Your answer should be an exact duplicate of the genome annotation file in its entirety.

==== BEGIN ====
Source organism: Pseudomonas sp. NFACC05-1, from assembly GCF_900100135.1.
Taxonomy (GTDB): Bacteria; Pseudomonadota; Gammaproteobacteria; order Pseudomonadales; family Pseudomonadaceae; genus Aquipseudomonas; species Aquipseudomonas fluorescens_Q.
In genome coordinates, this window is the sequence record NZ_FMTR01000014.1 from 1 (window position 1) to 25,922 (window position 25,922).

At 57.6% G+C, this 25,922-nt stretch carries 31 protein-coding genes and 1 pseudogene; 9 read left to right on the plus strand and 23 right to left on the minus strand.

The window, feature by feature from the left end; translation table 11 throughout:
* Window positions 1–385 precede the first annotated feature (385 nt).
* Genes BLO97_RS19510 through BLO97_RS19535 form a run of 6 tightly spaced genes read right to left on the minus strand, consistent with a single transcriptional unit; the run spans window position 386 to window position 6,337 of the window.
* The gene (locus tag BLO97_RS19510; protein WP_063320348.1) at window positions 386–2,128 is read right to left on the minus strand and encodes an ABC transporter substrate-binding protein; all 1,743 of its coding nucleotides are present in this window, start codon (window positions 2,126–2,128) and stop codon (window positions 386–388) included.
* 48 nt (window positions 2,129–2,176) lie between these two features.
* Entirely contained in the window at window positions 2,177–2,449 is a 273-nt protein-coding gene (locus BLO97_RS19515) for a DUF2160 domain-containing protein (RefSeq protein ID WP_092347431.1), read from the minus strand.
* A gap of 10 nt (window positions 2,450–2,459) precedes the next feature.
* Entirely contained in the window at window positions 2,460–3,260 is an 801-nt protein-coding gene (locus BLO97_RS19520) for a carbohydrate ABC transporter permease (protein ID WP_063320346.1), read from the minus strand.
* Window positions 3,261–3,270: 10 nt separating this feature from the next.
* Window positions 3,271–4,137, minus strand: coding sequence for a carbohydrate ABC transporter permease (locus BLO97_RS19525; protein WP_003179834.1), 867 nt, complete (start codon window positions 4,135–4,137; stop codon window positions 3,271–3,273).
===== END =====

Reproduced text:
Source organism: Pseudomonas sp. NFACC05-1, from assembly GCF_900100135.1.
Taxonomy (GTDB): Bacteria; Pseudomonadota; Gammaproteobacteria; order Pseudomonadales; family Pseudomonadaceae; genus Aquipseudomonas; species Aquipseudomonas fluorescens_Q.
In genome coordinates, this window is the sequence record NZ_FMTR01000014.1 from 1 (window position 1) to 25,922 (window position 25,922).

At 57.6% G+C, this 25,922-nt stretch carries 31 protein-coding genes and 1 pseudogene; 9 read left to right on the plus strand and 23 right to left on the minus strand.

The window, feature by feature from the left end; translation table 11 throughout:
* Window positions 1–385 precede the first annotated feature (385 nt).
* Genes BLO97_RS19510 through BLO97_RS19535 form a run of 6 tightly spaced genes read right to left on the minus strand, consistent with a single transcriptional unit; the run spans window position 386 to window position 6,337 of the window.
* The gene (locus tag BLO97_RS19510; protein WP_063320348.1) at window positions 386–2,128 is read right to left on the minus strand and encodes an ABC transporter substrate-binding protein; all 1,743 of its coding nucleotides are present in this window, start codon (window positions 2,126–2,128) and stop codon (window positions 386–388) included.
* 48 nt (window positions 2,129–2,176) lie between these two features.
* Entirely contained in the window at window positions 2,177–2,449 is a 273-nt protein-coding gene (locus BLO97_RS19515) for a DUF2160 domain-containing protein (RefSeq protein ID WP_092347431.1), read from the minus strand.
* A gap of 10 nt (window positions 2,450–2,459) precedes the next feature.
* Entirely contained in the window at window positions 2,460–3,260 is an 801-nt protein-coding gene (locus BLO97_RS19520) for a carbohydrate ABC transporter permease (protein ID WP_063320346.1), read from the minus strand.
* Window positions 3,261–3,270: 10 nt separating this feature from the next.
* Window positions 3,271–4,137, minus strand: coding sequence for a carbohydrate ABC transporter permease (locus BLO97_RS19525; protein WP_003179834.1), 867 nt, complete (start codon window positions 4,135–4,137; stop codon window positions 3,271–3,273).